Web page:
Sloane Stephens has no illusions about how she’s played in Charleston up until this week.
“I’ve always played like garbage here,” said the WTA star, who had a 1-5 main-draw record in five previous visits to Daniel Island.
That garbage has turned to Carolina gold this week.
Stephens, the No. 7 seed, cruised into Sunday’s Volvo Car Open final when defending champion and world No. 2 Angelique Kerber was forced to retire from Saturday’s semifinal with a viral illness. The score was 6-1, 3-0, ret.
Stephens, ranked No. 25, will gun for her first Charleston title and third championship of the year at 1 p.m. Sunday against qualifier Elena Vesnina. Vesnina, ranked No. 85, became the first qualifier to make the finals in the 44 years of this tournament with a 6-4, 4-6, 6-2 win over No. 5 seed Sara Errani.
Though she had to win two qualifying matches to reach the main draw, the 29-year-old Vesnina is no unproven rookie. She was once a top 25 player, has two WTA Tour titles to her credit and made the finals here in 2011, losing to then-No. 1 Caroline Wozniacki.
A shoulder injury suffered at the U.S. Open in 2014 set her back, but the newly married Vesnina is on the comeback trail, having won seven straight matches this week.
“It took a while for me to recover after that,” said Vesnina, who is from Russia. “I was struggling with confidence, I was losing some points, I was dropping in the ranking, I was not winning matches. And it was really difficult to come up. I’m really happy that I actually doing well now, and I’m not actually looking at my ranking that much. I’m just looking at my game. That’s, I think, the most important thing.”
A large crowd at Volvo Car Stadium on Saturday anticipated a heavyweight showdown between top-seed Kerber and Stephens, who had split two earlier matches in their careers. But on a cool, breezy afternoon, it was clear from the start that the 28-year-old Kerber was not at her best.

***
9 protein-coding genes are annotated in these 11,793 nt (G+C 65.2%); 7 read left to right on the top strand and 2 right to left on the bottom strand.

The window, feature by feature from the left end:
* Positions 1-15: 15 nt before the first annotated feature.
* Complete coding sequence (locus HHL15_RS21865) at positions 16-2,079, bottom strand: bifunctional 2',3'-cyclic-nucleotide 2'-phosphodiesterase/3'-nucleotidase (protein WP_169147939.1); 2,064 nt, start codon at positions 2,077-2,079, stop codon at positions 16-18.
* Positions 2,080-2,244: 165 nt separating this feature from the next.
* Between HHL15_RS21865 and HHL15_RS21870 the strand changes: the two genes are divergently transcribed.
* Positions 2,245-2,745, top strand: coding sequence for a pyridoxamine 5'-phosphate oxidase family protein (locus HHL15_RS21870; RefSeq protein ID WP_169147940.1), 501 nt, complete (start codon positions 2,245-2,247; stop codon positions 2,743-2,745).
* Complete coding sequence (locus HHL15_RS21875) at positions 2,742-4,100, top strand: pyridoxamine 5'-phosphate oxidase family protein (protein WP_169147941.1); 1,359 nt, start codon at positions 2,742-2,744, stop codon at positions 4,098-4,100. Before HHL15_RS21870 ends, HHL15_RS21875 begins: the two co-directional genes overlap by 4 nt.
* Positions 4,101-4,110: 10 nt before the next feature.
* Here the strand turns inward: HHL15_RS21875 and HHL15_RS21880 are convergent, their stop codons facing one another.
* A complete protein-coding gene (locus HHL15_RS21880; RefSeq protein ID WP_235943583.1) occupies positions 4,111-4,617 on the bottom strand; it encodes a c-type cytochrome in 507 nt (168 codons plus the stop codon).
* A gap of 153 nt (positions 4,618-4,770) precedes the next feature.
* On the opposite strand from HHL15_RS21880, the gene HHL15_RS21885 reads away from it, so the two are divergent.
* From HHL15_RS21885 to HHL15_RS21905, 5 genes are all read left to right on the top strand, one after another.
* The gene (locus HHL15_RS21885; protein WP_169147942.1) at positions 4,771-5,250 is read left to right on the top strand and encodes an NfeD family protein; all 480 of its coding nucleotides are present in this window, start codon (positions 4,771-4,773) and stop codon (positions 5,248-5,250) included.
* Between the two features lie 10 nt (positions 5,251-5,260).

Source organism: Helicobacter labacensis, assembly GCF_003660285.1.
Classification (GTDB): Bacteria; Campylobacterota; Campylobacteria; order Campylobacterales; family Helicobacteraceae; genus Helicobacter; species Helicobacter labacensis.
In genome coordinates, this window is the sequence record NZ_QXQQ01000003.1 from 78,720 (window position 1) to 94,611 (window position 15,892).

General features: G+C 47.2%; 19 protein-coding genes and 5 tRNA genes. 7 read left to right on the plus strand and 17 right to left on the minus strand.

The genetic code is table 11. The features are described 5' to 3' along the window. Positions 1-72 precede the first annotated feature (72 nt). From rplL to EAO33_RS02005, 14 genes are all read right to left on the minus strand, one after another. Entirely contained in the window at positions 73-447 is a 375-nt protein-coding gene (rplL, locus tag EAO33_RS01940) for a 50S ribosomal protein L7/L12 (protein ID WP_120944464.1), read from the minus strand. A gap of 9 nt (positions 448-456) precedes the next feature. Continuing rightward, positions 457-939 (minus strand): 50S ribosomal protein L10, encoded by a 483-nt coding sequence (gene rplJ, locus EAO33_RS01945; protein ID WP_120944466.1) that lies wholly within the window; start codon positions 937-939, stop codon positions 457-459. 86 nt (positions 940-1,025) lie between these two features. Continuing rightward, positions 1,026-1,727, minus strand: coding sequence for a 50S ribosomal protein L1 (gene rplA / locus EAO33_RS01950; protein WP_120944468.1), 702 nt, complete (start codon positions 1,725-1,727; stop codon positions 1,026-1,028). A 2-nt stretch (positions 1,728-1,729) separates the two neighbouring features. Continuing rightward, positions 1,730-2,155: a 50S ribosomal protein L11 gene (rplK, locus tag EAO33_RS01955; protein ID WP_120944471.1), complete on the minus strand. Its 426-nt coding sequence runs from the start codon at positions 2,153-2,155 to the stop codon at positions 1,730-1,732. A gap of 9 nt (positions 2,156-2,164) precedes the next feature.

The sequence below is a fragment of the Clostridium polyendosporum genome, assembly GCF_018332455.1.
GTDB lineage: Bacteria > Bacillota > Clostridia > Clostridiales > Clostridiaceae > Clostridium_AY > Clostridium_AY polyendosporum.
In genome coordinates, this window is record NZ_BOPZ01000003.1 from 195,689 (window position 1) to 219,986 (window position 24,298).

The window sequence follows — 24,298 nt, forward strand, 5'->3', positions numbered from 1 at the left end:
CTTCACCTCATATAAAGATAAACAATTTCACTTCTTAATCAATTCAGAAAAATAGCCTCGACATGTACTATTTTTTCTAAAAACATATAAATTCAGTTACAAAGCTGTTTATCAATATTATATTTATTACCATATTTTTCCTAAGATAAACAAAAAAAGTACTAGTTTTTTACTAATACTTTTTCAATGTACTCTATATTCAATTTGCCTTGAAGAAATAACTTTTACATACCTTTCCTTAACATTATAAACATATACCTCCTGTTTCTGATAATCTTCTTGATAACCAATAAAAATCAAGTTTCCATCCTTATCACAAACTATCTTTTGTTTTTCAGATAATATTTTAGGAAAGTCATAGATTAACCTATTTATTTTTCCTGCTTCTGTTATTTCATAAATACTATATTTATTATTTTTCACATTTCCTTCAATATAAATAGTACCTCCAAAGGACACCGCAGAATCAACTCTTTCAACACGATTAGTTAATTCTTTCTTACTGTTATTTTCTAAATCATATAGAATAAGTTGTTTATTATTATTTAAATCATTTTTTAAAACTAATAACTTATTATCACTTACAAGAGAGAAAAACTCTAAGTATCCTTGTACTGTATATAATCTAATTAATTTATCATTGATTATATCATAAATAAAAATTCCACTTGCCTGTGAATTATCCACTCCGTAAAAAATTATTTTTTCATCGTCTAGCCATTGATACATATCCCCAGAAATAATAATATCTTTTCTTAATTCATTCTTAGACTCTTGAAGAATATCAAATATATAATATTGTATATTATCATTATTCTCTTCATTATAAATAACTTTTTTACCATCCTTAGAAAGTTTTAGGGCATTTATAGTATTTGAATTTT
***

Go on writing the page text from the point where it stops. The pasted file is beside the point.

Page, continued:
Kerber lost the first set by 6-1 and called for the trainer in the second set. She staggered through that game before hugging Stephens and telling her she could not continue. Stephens said she had no clue until the match started that Kerber was ill.
“I just thought I’m going out to play a match,” Stephens said. “I just thought it was going to be a battle. And unfortunately she wasn’t feeling well. But I mean it’s understandable, it happens. I wish her well. I hope she gets better soon because I know they have Fed Cup coming up next week. That’s all you can really do in that sort of situation.”
Kerber’s victory here last year launched her to three more wins in 2015, and then to her first Grand Slam title, at the Australian Open in January. There, she defeated No. 1 Serena Williams in the final, pushing her own ranking to No. 2.
Kerber was tested in the second round here, with Lara Arruabarrena pushing her to three sets. But she won her next two matches by the same score (6-2, 6-3) and appeared in good shape to attempt a title defense this weekend.
But her body language was not good from the start on Saturday. She face-palmed after missing one forehand early, then shook her head after another errant shot. Early in the second set, trainers appeared to take her blood pressure and temperature.
“I am sad and disappointed because I love Charleston, and I always when I’m going on court trying to give my best,” Kerber said. “And for sure I wasn’t 100 percent today, like everybody (could see) this. I’m sad to retire and couldn’t give 100 percent today.”
Kerber said she did not feel right even in her warm-up.
“When I was warming up this morning, I felt a little bit like something is wrong,” she said. “But I was thinking that when I’m going on court, the energy will come back and I will feeling okay. And it starts in the first few games in the first set that I was feeling that, yeah, something is not good.”
For Stephens, the Volvo Car Open final continues a feast-or-famine year for the 23-year-old. She’s either won -- two titles in Acapulco and Auckland this year -- or gone out in her opening match (three times, including last week in Miami). She’s just glad to have finally figured out how to play on Daniel Island’s green clay.
“I think I just came in thinking, ‘I love this tournament; I have nothing to lose, and I’ve always played like garbage here,’” she said. “I need to just figure it out.
“I just tried to say to myself I don’t have anything to lose. I might as well just go have fun. I love Charleston. Why wouldn’t I want to be here until Sunday? So I think taking on that mindset has helped me because I’m going to be here on Sunday.”